Compact Review: Modest Mouse’s Strangers To Ourselves

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Modest Mouse – Strangers To Ourselves
Rating: 82/100
Released: March 17, 2015

Modest Mouse has been on a strange journey. It’s been nearly 20 years since their debut album This Is A Long Drive For Someone With Nothing To Talk About, a decade since their breakout hit “Float On” stormed the charts, and 8 years since their underrated last album We Were Dead Before The Ship Even Sank. Their unique brand of steam-punkish indie rock and the occasional minor chord disco make Modest Mouse a fascinating act to follow and on their 6th LP Strangers To Ourselves they remain at odds with their own identity.

For a band so explicitly unsure of their identity, there is a compelling confidence to Strangers to Ourselves. They rely a lot on their established guitar aesthetics but they have some new tricks too. The brash electro stomp and distorted vocals of “Pistol (A. Cunanan, Miami, FL. 1996)” doesn’t exactly sound like anything Modest Mouse has made before but I found myself nodding to myself thinking ‘yeah, this makes sense’ the first time I heard it. Same goes for the chaotic circus sound of “Sugar Boats”, though that track would have probably fit right in with their last album We Were Dead Before The Ships Even Sank. Its nice to hear a band succeed at trying new things this deep into an already well established career but its not what makes this record worth the time.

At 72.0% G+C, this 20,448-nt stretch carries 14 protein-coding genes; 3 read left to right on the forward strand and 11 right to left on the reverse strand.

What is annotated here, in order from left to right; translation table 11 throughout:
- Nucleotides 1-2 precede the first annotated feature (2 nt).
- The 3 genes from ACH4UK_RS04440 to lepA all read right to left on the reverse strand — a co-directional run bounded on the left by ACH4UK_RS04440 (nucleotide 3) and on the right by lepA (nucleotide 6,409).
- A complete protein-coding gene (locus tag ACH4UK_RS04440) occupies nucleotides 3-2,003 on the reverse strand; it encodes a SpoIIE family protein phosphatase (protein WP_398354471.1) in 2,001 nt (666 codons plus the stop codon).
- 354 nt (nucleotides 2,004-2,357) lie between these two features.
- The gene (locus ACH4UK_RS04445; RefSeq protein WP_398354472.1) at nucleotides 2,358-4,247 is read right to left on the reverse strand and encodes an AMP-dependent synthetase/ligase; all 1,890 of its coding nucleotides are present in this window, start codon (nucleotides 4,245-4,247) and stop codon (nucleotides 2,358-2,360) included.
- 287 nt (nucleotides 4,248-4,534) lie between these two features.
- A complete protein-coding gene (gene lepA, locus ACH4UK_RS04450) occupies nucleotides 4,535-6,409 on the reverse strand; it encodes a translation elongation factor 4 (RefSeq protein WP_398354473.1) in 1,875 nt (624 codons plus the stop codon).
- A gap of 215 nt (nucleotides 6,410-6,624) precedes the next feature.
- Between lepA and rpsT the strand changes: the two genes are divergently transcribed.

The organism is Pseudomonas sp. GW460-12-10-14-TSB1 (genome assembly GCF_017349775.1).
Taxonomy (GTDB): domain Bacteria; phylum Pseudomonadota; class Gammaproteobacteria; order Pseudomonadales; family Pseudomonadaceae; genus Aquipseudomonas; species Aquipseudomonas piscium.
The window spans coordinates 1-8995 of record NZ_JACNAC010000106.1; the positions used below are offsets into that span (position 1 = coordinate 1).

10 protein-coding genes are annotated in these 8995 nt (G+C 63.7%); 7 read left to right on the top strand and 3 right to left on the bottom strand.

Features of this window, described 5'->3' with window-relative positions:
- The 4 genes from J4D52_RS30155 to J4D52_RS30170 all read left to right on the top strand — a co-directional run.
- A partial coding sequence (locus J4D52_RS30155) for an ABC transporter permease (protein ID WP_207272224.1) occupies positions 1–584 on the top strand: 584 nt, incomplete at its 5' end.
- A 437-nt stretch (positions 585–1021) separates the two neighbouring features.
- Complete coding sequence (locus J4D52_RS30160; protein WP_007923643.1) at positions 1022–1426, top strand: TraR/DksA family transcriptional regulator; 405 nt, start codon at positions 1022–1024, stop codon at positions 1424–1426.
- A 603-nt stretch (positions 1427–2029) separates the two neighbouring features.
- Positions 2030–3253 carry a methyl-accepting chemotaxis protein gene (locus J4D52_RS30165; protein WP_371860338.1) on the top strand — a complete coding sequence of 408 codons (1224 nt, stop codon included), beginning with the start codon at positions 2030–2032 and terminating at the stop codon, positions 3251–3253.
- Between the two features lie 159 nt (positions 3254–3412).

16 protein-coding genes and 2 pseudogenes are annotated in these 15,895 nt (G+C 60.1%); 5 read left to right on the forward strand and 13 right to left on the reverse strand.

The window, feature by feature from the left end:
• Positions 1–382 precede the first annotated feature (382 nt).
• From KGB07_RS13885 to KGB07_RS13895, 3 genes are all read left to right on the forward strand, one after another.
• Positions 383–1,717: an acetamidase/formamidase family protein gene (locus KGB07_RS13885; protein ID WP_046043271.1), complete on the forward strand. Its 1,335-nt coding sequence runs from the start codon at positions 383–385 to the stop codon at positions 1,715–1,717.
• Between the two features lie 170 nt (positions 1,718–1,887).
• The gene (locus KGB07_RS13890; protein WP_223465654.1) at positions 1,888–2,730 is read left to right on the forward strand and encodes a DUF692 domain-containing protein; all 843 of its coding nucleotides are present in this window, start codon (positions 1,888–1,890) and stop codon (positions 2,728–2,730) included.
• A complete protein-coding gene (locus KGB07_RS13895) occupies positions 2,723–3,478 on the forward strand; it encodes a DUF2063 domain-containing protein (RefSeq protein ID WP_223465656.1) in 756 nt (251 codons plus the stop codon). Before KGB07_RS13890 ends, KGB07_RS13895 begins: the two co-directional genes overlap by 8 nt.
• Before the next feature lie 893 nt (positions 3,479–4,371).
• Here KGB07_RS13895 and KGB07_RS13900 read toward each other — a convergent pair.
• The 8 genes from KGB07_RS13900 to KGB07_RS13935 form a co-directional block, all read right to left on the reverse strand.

The real joy of Strangers to Ourselves doesn’t come from the radical side shows. Songs like “Wicked Campaign” and “The Ground Walks, with Time in a Box” are fairly typical Modest Mouse tracks but now on the wrongs side of their career bell curve, their angst and strangeness feel more righteous than ever. They’ve been through the MTV machine, seen the MTV machine die and they are still standing. I have no doubt that this is a band that feels more comfortable having already ‘made it’ and slide back into semi-obscurity. They were never meant to sell out arenas or play the VMAs and this album seems undiluted by that level expectation. It shouldn’t have come as a surprise but the ultimately the greatest quality of Strangers to Ourselves is its modesty.

Top Tracks: “Lampshades On Fire”, “The Ground Walks, with Time in a Box”, “Wicked Campaign”

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